Rabbinic counter-identity and the changes of the 'digital halakhah'

Activity: Talk or presentationInvited talk


Even though the Mishnah-Tosefta and the halakhic midrashim do not say who and what the rabbis are, they indirectly do say who and what they are not. Following a set of passages on the borders of the Mishnah, i.e. the concluding passages of tractates and especially the ending of tractate Oholoth, this paper investigates how the borders of Israel, both those of the Land and those of the People, are constructed by the Tannaim. This literary border patrol will shed light on a difference between rabbinic counter-identity as it is expressed in the body of Mishnah tractates on the one hand, and in their endings on the other. Whereas the body takes account of the ‘different other’ in theoretical terms irrespective of his historical existence, tractate endings unveil the ‘different other’ with whom the rabbis were in daily contact. My claim is that a sharp, ‘digital’ distinction between ‘us’ and ‘them’ is possible only on the theoretical level which disregard the median cases. It seems to me that the Mishnah has been edited unevenly and according to two opposing aims: it endeavours to create a ‘digital halakha’ which is now represented by the strict, systematic, formulaic and therefore more solid Mishnah in the body, but in parts it also attempts to cover the median cases generated by the social reality which is now mostly represented by the endings. As this paper argues, these two opposing aims can be linked to two historic stages of the development of Tannaitic halakhah. The well-woven web of the halakhic system comes undone and discloses the anomalies which the editorial process chose not to dissolve in the ‘digital halakhah’. Whereas the ‘different other’ of the body is basically a theoretical concept designed to fit into the halakhic system, the ‘different other’ of the endings is the neighbour flesh and blood with questionable halakhic status whose existence caused a real headache to the rabbis.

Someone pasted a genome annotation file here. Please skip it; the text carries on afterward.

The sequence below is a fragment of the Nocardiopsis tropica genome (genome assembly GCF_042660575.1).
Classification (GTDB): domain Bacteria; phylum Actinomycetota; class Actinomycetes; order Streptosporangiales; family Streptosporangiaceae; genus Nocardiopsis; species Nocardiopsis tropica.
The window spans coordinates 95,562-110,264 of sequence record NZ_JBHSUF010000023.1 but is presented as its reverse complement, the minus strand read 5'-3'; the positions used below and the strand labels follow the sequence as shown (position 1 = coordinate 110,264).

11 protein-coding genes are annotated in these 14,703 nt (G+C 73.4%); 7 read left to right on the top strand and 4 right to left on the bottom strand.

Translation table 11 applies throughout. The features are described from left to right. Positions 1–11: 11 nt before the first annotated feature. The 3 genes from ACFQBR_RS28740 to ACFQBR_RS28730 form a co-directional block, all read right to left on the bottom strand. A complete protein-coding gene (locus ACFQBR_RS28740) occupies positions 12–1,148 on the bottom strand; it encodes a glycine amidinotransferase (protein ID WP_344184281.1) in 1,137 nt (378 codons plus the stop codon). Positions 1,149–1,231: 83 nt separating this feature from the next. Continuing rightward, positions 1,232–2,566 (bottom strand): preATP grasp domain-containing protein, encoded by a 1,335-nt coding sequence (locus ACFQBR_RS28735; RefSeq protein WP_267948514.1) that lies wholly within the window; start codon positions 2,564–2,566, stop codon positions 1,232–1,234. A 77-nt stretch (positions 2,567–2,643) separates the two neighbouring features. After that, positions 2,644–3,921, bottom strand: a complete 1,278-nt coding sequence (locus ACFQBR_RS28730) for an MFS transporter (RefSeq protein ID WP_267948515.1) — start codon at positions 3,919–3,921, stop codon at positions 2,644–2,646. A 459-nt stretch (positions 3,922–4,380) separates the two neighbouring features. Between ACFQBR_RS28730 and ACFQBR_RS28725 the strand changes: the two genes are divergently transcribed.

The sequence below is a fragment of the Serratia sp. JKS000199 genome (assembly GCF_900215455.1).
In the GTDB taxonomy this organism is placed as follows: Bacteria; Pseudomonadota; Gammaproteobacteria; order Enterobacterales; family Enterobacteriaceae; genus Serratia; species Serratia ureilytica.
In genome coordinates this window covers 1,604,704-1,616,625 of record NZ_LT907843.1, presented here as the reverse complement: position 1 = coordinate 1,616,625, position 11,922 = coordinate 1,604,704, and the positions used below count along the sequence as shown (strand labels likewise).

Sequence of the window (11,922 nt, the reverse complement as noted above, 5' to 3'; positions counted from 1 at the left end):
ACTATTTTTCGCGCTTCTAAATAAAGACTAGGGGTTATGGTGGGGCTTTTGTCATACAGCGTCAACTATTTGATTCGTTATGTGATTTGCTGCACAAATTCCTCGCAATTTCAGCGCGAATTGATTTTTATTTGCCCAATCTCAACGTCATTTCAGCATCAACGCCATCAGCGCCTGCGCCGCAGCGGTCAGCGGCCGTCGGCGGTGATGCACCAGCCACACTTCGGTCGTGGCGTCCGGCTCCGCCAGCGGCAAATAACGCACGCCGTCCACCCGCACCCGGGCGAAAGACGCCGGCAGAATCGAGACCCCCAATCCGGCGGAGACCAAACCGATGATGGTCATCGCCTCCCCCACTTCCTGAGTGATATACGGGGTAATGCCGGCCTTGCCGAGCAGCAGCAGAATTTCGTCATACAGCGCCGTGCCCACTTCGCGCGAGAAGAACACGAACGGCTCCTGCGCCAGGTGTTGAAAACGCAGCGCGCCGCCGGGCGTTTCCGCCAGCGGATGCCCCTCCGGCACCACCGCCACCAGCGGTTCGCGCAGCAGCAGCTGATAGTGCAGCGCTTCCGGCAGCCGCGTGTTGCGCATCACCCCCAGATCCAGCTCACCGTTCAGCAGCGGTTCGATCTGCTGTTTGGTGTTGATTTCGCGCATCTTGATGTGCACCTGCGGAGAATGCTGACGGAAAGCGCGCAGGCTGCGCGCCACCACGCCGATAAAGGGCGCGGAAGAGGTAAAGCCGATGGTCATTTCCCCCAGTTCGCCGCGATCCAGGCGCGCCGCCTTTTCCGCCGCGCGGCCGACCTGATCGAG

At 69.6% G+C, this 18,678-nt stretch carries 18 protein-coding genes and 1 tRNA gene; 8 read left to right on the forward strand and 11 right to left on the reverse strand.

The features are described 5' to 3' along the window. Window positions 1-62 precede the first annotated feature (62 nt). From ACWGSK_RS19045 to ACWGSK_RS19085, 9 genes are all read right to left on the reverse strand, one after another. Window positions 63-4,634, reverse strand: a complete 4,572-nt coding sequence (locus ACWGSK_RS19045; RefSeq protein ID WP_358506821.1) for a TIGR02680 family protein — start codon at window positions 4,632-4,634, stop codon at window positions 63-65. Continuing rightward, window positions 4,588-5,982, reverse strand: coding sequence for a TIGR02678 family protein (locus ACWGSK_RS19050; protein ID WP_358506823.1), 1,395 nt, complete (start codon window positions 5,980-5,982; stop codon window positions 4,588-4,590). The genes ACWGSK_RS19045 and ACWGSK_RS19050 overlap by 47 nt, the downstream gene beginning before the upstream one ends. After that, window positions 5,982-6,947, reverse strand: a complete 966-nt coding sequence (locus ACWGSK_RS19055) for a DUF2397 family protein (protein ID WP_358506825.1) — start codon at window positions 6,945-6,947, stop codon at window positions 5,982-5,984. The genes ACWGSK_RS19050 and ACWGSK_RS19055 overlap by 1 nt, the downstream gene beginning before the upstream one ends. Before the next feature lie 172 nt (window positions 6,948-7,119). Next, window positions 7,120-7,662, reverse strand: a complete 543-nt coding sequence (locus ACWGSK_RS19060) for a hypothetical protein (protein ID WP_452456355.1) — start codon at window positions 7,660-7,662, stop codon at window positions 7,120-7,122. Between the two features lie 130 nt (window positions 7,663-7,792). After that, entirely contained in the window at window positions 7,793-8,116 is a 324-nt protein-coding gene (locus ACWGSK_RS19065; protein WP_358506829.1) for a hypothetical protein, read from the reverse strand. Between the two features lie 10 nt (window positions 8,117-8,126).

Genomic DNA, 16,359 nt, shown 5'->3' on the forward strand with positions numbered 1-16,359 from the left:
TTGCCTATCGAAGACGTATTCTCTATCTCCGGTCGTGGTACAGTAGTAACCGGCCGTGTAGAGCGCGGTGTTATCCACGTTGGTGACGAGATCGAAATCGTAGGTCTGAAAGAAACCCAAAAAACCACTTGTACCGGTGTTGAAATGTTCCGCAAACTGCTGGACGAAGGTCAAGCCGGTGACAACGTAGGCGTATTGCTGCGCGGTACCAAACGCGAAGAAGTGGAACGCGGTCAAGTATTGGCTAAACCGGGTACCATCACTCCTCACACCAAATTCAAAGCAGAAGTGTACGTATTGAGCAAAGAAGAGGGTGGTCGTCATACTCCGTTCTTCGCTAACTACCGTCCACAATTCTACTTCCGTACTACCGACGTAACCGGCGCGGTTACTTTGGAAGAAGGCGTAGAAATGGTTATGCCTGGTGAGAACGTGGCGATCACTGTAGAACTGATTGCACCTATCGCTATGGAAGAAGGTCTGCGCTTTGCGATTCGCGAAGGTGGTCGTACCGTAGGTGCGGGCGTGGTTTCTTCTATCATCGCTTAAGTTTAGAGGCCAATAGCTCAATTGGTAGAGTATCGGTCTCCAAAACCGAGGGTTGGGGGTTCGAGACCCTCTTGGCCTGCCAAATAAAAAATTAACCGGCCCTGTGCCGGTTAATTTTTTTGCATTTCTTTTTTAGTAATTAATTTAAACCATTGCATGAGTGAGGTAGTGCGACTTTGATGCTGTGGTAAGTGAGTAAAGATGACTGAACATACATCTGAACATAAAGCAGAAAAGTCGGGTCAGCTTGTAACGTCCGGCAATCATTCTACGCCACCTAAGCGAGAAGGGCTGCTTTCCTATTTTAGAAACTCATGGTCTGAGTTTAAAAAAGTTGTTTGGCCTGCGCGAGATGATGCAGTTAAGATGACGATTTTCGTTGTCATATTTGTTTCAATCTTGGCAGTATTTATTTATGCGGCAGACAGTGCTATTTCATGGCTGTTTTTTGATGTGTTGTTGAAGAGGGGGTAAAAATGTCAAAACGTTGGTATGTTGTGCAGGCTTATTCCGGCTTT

Period26 Nov 2013
Event titleSeminar on Jewish History and Literature in the Graeco-Roman Period: Michaelmas 2013
Event typeSeminar
LocationOxford, United KingdomShow on map
Degree of RecognitionRegional


  • Rabbinic law
  • Identity